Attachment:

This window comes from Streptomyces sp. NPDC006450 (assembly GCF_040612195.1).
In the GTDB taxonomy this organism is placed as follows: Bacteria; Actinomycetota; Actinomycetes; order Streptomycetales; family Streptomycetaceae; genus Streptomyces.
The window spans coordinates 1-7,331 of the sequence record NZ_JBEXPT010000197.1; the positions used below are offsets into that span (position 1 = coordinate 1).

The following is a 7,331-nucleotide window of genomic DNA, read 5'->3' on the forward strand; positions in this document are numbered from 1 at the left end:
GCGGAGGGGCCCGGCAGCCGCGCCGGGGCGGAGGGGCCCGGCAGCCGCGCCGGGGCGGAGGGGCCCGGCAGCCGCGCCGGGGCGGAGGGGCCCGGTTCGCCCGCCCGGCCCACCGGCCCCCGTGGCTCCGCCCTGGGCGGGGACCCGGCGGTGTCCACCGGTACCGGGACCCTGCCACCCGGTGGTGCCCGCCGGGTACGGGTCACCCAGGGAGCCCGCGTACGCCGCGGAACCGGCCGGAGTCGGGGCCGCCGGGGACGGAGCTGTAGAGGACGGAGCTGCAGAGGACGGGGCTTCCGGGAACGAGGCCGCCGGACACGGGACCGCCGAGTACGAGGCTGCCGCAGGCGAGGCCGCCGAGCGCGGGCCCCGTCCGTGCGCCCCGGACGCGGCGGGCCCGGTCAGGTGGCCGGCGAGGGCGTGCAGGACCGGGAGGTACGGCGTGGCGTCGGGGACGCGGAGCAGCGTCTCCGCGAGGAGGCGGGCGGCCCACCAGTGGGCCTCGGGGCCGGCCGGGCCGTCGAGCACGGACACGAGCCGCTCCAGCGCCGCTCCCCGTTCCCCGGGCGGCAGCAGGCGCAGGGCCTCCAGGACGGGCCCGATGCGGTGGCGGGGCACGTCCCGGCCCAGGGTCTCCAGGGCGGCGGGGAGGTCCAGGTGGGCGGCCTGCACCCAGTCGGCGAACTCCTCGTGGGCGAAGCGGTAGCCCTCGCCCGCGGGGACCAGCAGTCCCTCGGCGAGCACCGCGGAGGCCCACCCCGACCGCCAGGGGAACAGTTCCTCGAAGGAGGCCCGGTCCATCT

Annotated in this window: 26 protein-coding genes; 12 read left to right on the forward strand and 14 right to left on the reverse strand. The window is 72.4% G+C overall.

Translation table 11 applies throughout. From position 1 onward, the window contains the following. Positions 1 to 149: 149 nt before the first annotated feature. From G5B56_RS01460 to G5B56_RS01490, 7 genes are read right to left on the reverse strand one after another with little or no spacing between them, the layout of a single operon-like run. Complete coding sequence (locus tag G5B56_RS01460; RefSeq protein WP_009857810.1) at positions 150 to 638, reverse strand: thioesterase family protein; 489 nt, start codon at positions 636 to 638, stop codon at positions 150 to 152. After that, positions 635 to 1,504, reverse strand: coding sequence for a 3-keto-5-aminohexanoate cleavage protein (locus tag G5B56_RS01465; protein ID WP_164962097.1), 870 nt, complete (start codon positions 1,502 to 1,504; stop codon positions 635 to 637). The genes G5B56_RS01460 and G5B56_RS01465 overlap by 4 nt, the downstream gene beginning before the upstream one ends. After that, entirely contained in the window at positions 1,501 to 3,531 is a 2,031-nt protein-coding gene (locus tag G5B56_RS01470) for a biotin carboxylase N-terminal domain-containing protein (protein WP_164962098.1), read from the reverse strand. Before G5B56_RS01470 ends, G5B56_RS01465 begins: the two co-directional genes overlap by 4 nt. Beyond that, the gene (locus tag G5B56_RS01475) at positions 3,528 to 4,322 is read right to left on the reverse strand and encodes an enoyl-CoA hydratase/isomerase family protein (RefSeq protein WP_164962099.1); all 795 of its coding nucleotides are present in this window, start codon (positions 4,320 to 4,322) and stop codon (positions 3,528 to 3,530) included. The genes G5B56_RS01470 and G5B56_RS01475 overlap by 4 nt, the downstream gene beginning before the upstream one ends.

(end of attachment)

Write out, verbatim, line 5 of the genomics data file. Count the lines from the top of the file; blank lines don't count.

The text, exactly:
GCGGAGGGGCCCGGCAGCCGCGCCGGGGCGGAGGGGCCCGGCAGCCGCGCCGGGGCGGAGGGGCCCGGCAGCCGCGCCGGGGCGGAGGGGCCCGGTTCGCCCGCCCGGCCCACCGGCCCCCGTGGCTCCGCCCTGGGCGGGGACCCGGCGGTGTCCACCGGTACCGGGACCCTGCCACCCGGTGGTGCCCGCCGGGTACGGGTCACCCAGGGAGCCCGCGTACGCCGCGGAACCGGCCGGAGTCGGGGCCGCCGGGGACGGAGCTGTAGAGGACGGAGCTGCAGAGGACGGGGCTTCCGGGAACGAGGCCGCCGGACACGGGACCGCCGAGTACGAGGCTGCCGCAGGCGAGGCCGCCGAGCGCGGGCCCCGTCCGTGCGCCCCGGACGCGGCGGGCCCGGTCAGGTGGCCGGCGAGGGCGTGCAGGACCGGGAGGTACGGCGTGGCGTCGGGGACGCGGAGCAGCGTCTCCGCGAGGAGGCGGGCGGCCCACCAGTGGGCCTCGGGGCCGGCCGGGCCGTCGAGCACGGACACGAGCCGCTCCAGCGCCGCTCCCCGTTCCCCGGGCGGCAGCAGGCGCAGGGCCTCCAGGACGGGCCCGATGCGGTGGCGGGGCACGTCCCGGCCCAGGGTCTCCAGGGCGGCGGGGAGGTCCAGGTGGGCGGCCTGCACCCAGTCGGCGAACTCCTCGTGGGCGAAGCGGTAGCCCTCGCCCGCGGGGACCAGCAGTCCCTCGGCGAGCACCGCGGAGGCCCACCCCGACCGCCAGGGGAACAGTTCCTCGAAGGAGGCCCGGTCCATCT